Pop goes the kitty? registration and infringement are separate inquiries, court points out

SportPet Designs Inc. v. Cat1st Corp., No. 17-CV-0554 (E.D.
Wis. Mar. 2, 2018)
SportPet sued Cat1st for patent, trademark, and copyright
infringement and violations of Wisconsin’s Deceptive Trade Practices Act based
on its sale of pet products such as play structures for cats. SportPet alleged infringement of two registered trademarks: POP OPEN for collapsible containers
for household use [containers that … pop open?] and SPORT PET DESIGNS for pet
kennels, beds, and bedding and pet toys.
SportPet wasn’t assigned the POP OPEN mark until after it
brought this action, so it lacked standing to assert a claim for infringement. Even
if it could establish standing, the complaint didn’t plausibly suggest
infringement.  Not strengthening the
claim for the distinctiveness of the mark, the complaint alleged that “Cat1st
is violating SportPet’s . . . Pop Open trademark[]” by “using and advertising
the pop open design,” which “is a protectable mark.” But the word mark (if mark
it be) does not protect “the pop open design” (which presumably would have its own functionality issues if claimed as a mark).
The complaint also alleged that “Cat1st’s packaging and
advertising copies” language from SportPet, e.g., “pop open, sturdy and
lightweight, for travel, and convenient for carrying”—“almost word for word.”  That wasn’t enough here. Examples in the
complaint showed Cat1st’s use of similar terms to those used by SportPet—e.g., “sturdy,”
“lightweight,” “for travel,” and “for your carrying convenience”—none used the
specific phrase “pop open” (or a colorable imitation of it) in any way, much
less as a distinguishing and source-identifying mark.
SportPet’s second trademark claim did a lot better.  Here are the parties’ logos and packaging:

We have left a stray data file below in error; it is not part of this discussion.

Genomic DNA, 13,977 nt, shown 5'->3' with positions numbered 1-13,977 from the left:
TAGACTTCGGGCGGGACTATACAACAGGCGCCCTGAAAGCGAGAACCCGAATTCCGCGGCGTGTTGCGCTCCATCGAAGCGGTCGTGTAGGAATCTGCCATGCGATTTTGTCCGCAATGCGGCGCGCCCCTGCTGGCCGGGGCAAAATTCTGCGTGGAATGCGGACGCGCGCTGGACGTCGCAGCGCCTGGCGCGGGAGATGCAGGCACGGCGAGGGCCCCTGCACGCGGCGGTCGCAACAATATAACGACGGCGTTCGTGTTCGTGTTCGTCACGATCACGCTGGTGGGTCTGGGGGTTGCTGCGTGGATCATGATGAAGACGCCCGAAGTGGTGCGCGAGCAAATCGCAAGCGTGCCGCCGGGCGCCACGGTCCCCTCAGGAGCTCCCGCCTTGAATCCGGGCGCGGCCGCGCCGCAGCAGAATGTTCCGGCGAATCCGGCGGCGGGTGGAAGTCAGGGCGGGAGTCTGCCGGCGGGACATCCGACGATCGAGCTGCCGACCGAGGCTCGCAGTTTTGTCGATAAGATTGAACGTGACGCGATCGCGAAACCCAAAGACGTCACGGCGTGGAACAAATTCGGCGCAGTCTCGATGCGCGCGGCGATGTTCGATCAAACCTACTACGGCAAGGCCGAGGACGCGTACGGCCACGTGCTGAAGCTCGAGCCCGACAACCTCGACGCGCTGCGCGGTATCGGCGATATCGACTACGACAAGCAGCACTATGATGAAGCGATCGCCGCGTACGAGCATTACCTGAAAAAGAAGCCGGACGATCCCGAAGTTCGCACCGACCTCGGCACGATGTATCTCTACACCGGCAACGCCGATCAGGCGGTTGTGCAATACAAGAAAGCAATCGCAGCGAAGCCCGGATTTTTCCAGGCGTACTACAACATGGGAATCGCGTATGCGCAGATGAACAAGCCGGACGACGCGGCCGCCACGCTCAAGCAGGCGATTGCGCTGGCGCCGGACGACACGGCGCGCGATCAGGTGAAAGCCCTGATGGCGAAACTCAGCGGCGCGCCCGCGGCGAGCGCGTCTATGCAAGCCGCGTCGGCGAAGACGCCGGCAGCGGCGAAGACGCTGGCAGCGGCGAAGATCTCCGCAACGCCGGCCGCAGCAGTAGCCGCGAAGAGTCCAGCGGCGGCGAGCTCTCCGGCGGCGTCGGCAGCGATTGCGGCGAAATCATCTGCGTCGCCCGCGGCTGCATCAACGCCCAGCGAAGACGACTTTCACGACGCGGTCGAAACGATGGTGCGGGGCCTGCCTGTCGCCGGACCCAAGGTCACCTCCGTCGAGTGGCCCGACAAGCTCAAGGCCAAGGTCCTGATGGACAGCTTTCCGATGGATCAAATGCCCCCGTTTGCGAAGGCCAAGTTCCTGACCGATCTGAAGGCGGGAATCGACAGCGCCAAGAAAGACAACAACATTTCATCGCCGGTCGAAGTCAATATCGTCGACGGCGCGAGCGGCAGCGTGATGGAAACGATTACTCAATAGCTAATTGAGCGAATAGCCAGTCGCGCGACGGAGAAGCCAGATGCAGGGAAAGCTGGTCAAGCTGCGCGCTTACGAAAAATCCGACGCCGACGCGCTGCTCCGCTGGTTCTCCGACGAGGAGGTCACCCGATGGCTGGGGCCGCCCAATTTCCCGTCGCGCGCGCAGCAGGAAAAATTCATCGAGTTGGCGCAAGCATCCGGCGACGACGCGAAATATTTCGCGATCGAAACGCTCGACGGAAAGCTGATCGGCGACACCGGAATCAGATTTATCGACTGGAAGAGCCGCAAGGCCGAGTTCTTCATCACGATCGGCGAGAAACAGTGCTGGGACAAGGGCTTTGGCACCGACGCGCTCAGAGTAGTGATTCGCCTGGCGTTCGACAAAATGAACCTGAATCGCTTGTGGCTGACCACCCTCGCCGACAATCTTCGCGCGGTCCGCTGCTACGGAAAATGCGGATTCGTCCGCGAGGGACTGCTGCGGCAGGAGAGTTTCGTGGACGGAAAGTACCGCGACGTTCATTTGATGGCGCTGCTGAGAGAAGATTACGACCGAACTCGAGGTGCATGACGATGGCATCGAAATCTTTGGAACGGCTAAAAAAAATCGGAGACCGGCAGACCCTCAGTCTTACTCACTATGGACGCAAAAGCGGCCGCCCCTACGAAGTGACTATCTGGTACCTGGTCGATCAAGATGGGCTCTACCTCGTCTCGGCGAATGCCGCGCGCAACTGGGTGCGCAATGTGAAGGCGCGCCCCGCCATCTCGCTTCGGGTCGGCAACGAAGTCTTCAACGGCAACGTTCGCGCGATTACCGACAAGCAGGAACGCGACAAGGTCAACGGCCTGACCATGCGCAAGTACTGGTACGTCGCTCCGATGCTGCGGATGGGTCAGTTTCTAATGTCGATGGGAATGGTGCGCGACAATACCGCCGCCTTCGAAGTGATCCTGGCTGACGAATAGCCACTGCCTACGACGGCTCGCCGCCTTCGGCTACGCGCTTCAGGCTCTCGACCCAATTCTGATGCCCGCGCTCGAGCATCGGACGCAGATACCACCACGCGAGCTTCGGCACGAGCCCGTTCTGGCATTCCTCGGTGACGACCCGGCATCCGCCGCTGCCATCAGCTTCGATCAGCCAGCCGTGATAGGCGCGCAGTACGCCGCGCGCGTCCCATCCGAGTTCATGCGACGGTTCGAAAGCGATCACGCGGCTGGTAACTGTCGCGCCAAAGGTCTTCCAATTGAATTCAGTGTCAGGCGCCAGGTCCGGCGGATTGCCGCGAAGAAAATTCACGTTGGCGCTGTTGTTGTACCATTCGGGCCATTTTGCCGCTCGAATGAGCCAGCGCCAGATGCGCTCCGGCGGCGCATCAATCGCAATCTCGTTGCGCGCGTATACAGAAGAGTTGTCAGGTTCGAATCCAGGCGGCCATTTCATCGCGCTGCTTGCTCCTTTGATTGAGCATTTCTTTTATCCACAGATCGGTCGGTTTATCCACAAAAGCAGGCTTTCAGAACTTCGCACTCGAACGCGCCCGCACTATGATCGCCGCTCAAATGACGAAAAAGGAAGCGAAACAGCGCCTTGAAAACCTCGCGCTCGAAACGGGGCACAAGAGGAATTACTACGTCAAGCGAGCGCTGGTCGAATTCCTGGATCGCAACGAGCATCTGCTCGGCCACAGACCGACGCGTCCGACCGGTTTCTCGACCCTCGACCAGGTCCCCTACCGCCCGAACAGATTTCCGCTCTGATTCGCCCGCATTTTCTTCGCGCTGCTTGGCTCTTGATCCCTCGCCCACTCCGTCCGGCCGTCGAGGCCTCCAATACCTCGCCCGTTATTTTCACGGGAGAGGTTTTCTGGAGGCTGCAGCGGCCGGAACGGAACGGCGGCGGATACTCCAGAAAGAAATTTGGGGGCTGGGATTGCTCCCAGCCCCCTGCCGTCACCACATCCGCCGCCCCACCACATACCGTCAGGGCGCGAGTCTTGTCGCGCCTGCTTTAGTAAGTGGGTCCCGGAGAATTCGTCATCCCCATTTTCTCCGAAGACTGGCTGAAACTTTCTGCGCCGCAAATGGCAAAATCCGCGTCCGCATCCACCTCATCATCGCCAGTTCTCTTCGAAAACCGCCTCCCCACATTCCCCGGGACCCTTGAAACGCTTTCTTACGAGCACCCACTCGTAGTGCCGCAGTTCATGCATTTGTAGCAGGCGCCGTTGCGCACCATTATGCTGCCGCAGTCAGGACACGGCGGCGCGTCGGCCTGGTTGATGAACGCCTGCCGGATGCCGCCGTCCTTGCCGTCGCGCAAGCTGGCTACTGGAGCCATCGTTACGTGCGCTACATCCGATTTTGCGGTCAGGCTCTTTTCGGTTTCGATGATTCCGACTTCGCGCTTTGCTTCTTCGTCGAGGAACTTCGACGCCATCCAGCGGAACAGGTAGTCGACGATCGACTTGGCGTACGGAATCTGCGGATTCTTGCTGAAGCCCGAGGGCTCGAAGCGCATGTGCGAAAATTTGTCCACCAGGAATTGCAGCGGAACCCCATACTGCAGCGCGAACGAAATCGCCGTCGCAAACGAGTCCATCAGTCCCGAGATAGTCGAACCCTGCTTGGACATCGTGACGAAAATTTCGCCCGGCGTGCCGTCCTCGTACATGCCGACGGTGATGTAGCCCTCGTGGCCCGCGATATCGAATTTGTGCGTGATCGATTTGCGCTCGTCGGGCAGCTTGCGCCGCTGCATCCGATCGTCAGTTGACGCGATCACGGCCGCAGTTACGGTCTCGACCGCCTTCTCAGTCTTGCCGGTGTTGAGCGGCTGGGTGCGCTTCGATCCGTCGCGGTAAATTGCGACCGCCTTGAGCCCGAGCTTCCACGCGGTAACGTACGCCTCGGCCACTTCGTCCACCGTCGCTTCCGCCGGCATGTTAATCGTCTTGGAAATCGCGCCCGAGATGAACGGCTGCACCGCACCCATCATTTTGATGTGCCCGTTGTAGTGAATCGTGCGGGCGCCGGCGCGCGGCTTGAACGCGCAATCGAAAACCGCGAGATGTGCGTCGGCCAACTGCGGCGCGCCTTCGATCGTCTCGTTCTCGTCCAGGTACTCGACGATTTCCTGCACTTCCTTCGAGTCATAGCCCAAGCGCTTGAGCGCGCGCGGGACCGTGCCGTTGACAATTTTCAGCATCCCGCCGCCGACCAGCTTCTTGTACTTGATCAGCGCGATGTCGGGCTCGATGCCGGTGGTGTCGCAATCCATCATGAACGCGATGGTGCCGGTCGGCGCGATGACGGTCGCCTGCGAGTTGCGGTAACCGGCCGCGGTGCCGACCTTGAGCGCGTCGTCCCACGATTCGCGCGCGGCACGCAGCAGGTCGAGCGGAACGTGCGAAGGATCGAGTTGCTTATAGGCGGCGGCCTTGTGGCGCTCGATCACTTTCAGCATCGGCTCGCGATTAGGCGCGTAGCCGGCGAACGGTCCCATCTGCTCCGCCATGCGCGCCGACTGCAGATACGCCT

Plaintiff and defendant logos

Plaintiff and defendant packaging

Cat1st argued that the issue was whether its logo infringed SportPet’s
standard text mark.  But that’s not so:
trademark cases evaluate the marks “in light of what happens in the
marketplace.”  [citing me!]  The court also rejected as outside the
pleadings Cat1st’s argument that its uses were all “from packaging for products
sold in Japan under an exclusive license agreement” between the parties, “where
Cat1st lawfully owns the trademark registration for ‘Sport Pet Japan.’” Likely
confusion was sufficiently pled.
SportPet’s copyright infringement claim failed because it
had’t sought or received registration. 
[And might have a Kirtsaeng
issue, if Cat1st’s claims about Japan are true.]
The court also dismissed a claim under Wisconsin’s Deceptive
Trade Practices Act alleging that Cat1st misrepresented “to the public . . .
that [it is] selling SportPet’s products” and “misrepresent[ing] to [SportPet]
that [it] only sold the infringing products in Japan.” Cat1st’s
misrepresentations to the public allegedly caused SportPet to lose sales due to
customer confusion and Cat1st’s misrepresentations about where it was selling
its goods allegedly allowed it avoid legal action as it snuck into the U.S.
market. The court found that SportPet didn’t plausibly allege that the
misrepresentations caused SportPet any pecuniary losses recoverable under the DTPA, because
misrepresentations to consumers didn’t materially induce SportPet itself to
act, as required.  And Cat1st’s alleged
misrepresentations to Sport Pet didn’t contribute to SportPet’s decision to buy
anything or otherwise enter into any commercial transactions as a consumer of
goods or services, also required by the DTPA.

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